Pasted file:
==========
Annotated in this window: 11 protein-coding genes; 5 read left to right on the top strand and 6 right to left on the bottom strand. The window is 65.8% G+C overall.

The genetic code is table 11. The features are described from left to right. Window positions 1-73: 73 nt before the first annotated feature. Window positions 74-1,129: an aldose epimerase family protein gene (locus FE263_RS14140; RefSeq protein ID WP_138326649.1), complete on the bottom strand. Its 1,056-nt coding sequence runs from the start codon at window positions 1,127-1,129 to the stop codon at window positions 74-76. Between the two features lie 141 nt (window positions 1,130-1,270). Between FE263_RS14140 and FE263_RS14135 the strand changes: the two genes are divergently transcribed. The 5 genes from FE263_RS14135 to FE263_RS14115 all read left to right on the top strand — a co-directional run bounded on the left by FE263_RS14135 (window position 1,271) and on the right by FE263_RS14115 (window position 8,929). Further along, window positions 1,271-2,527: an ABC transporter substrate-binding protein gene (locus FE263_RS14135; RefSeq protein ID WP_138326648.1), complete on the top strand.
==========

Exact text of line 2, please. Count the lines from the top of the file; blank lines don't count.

The genetic code is table 11. The features are described from left to right. Window positions 1-73: 73 nt before the first annotated feature. Window positions 74-1,129: an aldose epimerase family protein gene (locus FE263_RS14140; RefSeq protein ID WP_138326649.1), complete on the bottom strand. Its 1,056-nt coding sequence runs from the start codon at window positions 1,127-1,129 to the stop codon at window positions 74-76. Between the two features lie 141 nt (window positions 1,130-1,270). Between FE263_RS14140 and FE263_RS14135 the strand changes: the two genes are divergently transcribed. The 5 genes from FE263_RS14135 to FE263_RS14115 all read left to right on the top strand — a co-directional run bounded on the left by FE263_RS14135 (window position 1,271) and on the right by FE263_RS14115 (window position 8,929). Further along, window positions 1,271-2,527: an ABC transporter substrate-binding protein gene (locus FE263_RS14135; RefSeq protein ID WP_138326648.1), complete on the top strand.